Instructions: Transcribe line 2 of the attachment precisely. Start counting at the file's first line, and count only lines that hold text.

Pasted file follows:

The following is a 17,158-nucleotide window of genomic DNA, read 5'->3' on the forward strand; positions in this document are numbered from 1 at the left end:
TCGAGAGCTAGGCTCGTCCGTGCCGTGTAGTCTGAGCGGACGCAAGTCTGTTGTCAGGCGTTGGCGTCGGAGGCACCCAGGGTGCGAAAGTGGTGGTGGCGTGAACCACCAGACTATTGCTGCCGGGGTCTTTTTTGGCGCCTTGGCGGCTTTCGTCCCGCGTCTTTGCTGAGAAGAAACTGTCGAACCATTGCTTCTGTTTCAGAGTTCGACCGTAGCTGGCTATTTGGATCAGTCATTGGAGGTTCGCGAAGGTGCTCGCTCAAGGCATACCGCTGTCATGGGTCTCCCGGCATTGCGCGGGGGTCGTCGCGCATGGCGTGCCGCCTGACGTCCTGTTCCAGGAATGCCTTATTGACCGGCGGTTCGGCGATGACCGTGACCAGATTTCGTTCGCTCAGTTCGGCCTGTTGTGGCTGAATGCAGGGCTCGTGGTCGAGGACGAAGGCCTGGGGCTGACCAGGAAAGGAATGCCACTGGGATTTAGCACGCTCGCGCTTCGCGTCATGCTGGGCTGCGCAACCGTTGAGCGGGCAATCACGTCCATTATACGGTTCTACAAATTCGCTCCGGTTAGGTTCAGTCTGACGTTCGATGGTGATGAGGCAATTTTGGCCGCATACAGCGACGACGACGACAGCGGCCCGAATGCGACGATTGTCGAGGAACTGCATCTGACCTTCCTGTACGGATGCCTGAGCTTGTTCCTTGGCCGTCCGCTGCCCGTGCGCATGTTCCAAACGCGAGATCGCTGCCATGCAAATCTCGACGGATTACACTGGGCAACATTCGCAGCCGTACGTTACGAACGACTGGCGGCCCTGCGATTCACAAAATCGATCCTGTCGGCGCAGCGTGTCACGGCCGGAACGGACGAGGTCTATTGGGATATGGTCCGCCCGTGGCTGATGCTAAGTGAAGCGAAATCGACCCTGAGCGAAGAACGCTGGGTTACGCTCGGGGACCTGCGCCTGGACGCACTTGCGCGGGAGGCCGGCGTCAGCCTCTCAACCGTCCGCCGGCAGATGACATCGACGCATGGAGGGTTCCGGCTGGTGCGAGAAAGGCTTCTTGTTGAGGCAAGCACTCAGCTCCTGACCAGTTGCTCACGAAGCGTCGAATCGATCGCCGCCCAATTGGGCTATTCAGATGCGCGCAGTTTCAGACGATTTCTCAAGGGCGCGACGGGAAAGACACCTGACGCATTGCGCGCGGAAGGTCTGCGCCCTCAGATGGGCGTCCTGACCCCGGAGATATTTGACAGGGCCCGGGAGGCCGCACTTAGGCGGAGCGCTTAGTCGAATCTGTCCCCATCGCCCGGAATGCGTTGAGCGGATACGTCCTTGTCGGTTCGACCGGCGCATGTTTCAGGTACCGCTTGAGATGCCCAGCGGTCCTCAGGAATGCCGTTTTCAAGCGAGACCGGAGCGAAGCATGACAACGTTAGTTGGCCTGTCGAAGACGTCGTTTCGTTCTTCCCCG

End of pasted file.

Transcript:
TCGAGAGCTAGGCTCGTCCGTGCCGTGTAGTCTGAGCGGACGCAAGTCTGTTGTCAGGCGTTGGCGTCGGAGGCACCCAGGGTGCGAAAGTGGTGGTGGCGTGAACCACCAGACTATTGCTGCCGGGGTCTTTTTTGGCGCCTTGGCGGCTTTCGTCCCGCGTCTTTGCTGAGAAGAAACTGTCGAACCATTGCTTCTGTTTCAGAGTTCGACCGTAGCTGGCTATTTGGATCAGTCATTGGAGGTTCGCGAAGGTGCTCGCTCAAGGCATACCGCTGTCATGGGTCTCCCGGCATTGCGCGGGGGTCGTCGCGCATGGCGTGCCGCCTGACGTCCTGTTCCAGGAATGCCTTATTGACCGGCGGTTCGGCGATGACCGTGACCAGATTTCGTTCGCTCAGTTCGGCCTGTTGTGGCTGAATGCAGGGCTCGTGGTCGAGGACGAAGGCCTGGGGCTGACCAGGAAAGGAATGCCACTGGGATTTAGCACGCTCGCGCTTCGCGTCATGCTGGGCTGCGCAACCGTTGAGCGGGCAATCACGTCCATTATACGGTTCTACAAATTCGCTCCGGTTAGGTTCAGTCTGACGTTCGATGGTGATGAGGCAATTTTGGCCGCATACAGCGACGACGACGACAGCGGCCCGAATGCGACGATTGTCGAGGAACTGCATCTGACCTTCCTGTACGGATGCCTGAGCTTGTTCCTTGGCCGTCCGCTGCCCGTGCGCATGTTCCAAACGCGAGATCGCTGCCATGCAAATCTCGACGGATTACACTGGGCAACATTCGCAGCCGTACGTTACGAACGACTGGCGGCCCTGCGATTCACAAAATCGATCCTGTCGGCGCAGCGTGTCACGGCCGGAACGGACGAGGTCTATTGGGATATGGTCCGCCCGTGGCTGATGCTAAGTGAAGCGAAATCGACCCTGAGCGAAGAACGCTGGGTTACGCTCGGGGACCTGCGCCTGGACGCACTTGCGCGGGAGGCCGGCGTCAGCCTCTCAACCGTCCGCCGGCAGATGACATCGACGCATGGAGGGTTCCGGCTGGTGCGAGAAAGGCTTCTTGTTGAGGCAAGCACTCAGCTCCTGACCAGTTGCTCACGAAGCGTCGAATCGATCGCCGCCCAATTGGGCTATTCAGATGCGCGCAGTTTCAGACGATTTCTCAAGGGCGCGACGGGAAAGACACCTGACGCATTGCGCGCGGAAGGTCTGCGCCCTCAGATGGGCGTCCTGACCCCGGAGATATTTGACAGGGCCCGGGAGGCCGCACTTAGGCGGAGCGCTTAGTCGAATCTGTCCCCATCGCCCGGAATGCGTTGAGCGGATACGTCCTTGTCGGTTCGACCGGCGCATGTTTCAGGTACCGCTTGAGATGCCCAGCGGTCCTCAGGAATGCCGTTTTCAAGCGAGACCGGAGCGAAGCATGACAACGTTAGTTGGCCTGTCGAAGACGTCGTTTCGTTCTTCCCCG